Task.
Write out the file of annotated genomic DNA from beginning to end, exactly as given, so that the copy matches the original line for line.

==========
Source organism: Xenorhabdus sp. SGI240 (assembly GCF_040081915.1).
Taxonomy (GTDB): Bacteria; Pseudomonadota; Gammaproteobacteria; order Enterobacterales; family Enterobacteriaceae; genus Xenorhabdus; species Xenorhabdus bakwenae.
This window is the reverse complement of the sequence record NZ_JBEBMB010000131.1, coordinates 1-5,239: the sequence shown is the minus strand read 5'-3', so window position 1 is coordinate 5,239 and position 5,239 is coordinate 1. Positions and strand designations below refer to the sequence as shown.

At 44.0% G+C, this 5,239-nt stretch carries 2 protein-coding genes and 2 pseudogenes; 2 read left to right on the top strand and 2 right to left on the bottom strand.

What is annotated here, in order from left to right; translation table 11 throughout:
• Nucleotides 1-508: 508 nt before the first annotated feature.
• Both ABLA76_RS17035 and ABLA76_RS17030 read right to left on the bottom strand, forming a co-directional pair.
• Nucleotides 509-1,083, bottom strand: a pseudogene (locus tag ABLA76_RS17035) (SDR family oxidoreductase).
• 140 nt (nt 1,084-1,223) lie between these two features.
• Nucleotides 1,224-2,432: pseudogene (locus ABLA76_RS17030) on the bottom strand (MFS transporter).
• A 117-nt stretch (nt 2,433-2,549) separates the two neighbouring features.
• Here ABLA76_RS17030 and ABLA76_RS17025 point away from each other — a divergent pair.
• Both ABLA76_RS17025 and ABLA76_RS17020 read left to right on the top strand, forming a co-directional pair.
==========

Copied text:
Source organism: Xenorhabdus sp. SGI240 (assembly GCF_040081915.1).
Taxonomy (GTDB): Bacteria; Pseudomonadota; Gammaproteobacteria; order Enterobacterales; family Enterobacteriaceae; genus Xenorhabdus; species Xenorhabdus bakwenae.
This window is the reverse complement of the sequence record NZ_JBEBMB010000131.1, coordinates 1-5,239: the sequence shown is the minus strand read 5'-3', so window position 1 is coordinate 5,239 and position 5,239 is coordinate 1. Positions and strand designations below refer to the sequence as shown.

At 44.0% G+C, this 5,239-nt stretch carries 2 protein-coding genes and 2 pseudogenes; 2 read left to right on the top strand and 2 right to left on the bottom strand.

What is annotated here, in order from left to right; translation table 11 throughout:
• Nucleotides 1-508: 508 nt before the first annotated feature.
• Both ABLA76_RS17035 and ABLA76_RS17030 read right to left on the bottom strand, forming a co-directional pair.
• Nucleotides 509-1,083, bottom strand: a pseudogene (locus tag ABLA76_RS17035) (SDR family oxidoreductase).
• 140 nt (nt 1,084-1,223) lie between these two features.
• Nucleotides 1,224-2,432: pseudogene (locus ABLA76_RS17030) on the bottom strand (MFS transporter).
• A 117-nt stretch (nt 2,433-2,549) separates the two neighbouring features.
• Here ABLA76_RS17030 and ABLA76_RS17025 point away from each other — a divergent pair.
• Both ABLA76_RS17025 and ABLA76_RS17020 read left to right on the top strand, forming a co-directional pair.